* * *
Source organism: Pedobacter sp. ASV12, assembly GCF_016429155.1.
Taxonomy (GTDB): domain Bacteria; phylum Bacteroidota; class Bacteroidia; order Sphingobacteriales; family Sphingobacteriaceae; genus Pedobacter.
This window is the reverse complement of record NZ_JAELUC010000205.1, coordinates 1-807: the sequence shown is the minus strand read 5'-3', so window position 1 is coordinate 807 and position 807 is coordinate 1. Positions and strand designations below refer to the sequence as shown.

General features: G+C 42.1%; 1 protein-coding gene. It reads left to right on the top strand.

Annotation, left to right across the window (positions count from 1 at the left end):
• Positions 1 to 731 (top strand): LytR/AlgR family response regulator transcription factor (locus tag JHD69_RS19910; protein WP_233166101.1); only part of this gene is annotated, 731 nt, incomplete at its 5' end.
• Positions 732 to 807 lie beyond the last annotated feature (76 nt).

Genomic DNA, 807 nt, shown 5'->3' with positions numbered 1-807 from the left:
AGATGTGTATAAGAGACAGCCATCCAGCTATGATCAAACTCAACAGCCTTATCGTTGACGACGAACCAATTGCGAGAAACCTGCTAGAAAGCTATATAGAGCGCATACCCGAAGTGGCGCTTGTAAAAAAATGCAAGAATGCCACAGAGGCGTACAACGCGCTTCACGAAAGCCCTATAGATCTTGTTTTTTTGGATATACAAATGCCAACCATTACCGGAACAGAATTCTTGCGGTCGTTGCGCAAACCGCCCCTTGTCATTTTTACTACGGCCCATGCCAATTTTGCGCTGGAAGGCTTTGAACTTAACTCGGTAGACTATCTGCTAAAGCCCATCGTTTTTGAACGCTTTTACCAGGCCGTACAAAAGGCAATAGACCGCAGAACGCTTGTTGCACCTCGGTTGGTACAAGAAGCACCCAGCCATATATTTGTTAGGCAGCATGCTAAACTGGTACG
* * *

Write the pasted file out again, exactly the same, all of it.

Source organism: Pedobacter sp. ASV12, assembly GCF_016429155.1.
Taxonomy (GTDB): domain Bacteria; phylum Bacteroidota; class Bacteroidia; order Sphingobacteriales; family Sphingobacteriaceae; genus Pedobacter.
This window is the reverse complement of record NZ_JAELUC010000205.1, coordinates 1-807: the sequence shown is the minus strand read 5'-3', so window position 1 is coordinate 807 and position 807 is coordinate 1. Positions and strand designations below refer to the sequence as shown.

General features: G+C 42.1%; 1 protein-coding gene. It reads left to right on the top strand.

Annotation, left to right across the window (positions count from 1 at the left end):
• Positions 1 to 731 (top strand): LytR/AlgR family response regulator transcription factor (locus tag JHD69_RS19910; protein WP_233166101.1); only part of this gene is annotated, 731 nt, incomplete at its 5' end.
• Positions 732 to 807 lie beyond the last annotated feature (76 nt).

Genomic DNA, 807 nt, shown 5'->3' with positions numbered 1-807 from the left:
AGATGTGTATAAGAGACAGCCATCCAGCTATGATCAAACTCAACAGCCTTATCGTTGACGACGAACCAATTGCGAGAAACCTGCTAGAAAGCTATATAGAGCGCATACCCGAAGTGGCGCTTGTAAAAAAATGCAAGAATGCCACAGAGGCGTACAACGCGCTTCACGAAAGCCCTATAGATCTTGTTTTTTTGGATATACAAATGCCAACCATTACCGGAACAGAATTCTTGCGGTCGTTGCGCAAACCGCCCCTTGTCATTTTTACTACGGCCCATGCCAATTTTGCGCTGGAAGGCTTTGAACTTAACTCGGTAGACTATCTGCTAAAGCCCATCGTTTTTGAACGCTTTTACCAGGCCGTACAAAAGGCAATAGACCGCAGAACGCTTGTTGCACCTCGGTTGGTACAAGAAGCACCCAGCCATATATTTGTTAGGCAGCATGCTAAACTGGTACG